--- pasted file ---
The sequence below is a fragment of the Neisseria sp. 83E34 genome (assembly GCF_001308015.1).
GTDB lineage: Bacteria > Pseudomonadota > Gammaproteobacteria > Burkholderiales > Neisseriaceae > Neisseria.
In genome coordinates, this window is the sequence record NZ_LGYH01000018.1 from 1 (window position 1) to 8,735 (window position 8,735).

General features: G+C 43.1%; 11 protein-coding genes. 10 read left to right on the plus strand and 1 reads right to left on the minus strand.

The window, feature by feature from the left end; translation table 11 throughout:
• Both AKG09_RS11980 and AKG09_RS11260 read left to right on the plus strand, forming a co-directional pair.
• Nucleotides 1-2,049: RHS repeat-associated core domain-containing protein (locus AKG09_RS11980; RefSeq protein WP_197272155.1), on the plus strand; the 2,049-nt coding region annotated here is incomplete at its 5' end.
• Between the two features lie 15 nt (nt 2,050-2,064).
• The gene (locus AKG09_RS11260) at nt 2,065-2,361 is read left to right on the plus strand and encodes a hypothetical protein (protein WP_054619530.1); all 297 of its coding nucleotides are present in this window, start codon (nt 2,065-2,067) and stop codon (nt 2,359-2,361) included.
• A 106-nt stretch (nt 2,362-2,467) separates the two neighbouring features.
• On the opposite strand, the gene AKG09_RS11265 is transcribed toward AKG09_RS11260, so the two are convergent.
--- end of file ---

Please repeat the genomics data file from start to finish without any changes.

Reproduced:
The sequence below is a fragment of the Neisseria sp. 83E34 genome (assembly GCF_001308015.1).
GTDB lineage: Bacteria > Pseudomonadota > Gammaproteobacteria > Burkholderiales > Neisseriaceae > Neisseria.
In genome coordinates, this window is the sequence record NZ_LGYH01000018.1 from 1 (window position 1) to 8,735 (window position 8,735).

General features: G+C 43.1%; 11 protein-coding genes. 10 read left to right on the plus strand and 1 reads right to left on the minus strand.

The window, feature by feature from the left end; translation table 11 throughout:
• Both AKG09_RS11980 and AKG09_RS11260 read left to right on the plus strand, forming a co-directional pair.
• Nucleotides 1-2,049: RHS repeat-associated core domain-containing protein (locus AKG09_RS11980; RefSeq protein WP_197272155.1), on the plus strand; the 2,049-nt coding region annotated here is incomplete at its 5' end.
• Between the two features lie 15 nt (nt 2,050-2,064).
• The gene (locus AKG09_RS11260) at nt 2,065-2,361 is read left to right on the plus strand and encodes a hypothetical protein (protein WP_054619530.1); all 297 of its coding nucleotides are present in this window, start codon (nt 2,065-2,067) and stop codon (nt 2,359-2,361) included.
• A 106-nt stretch (nt 2,362-2,467) separates the two neighbouring features.
• On the opposite strand, the gene AKG09_RS11265 is transcribed toward AKG09_RS11260, so the two are convergent.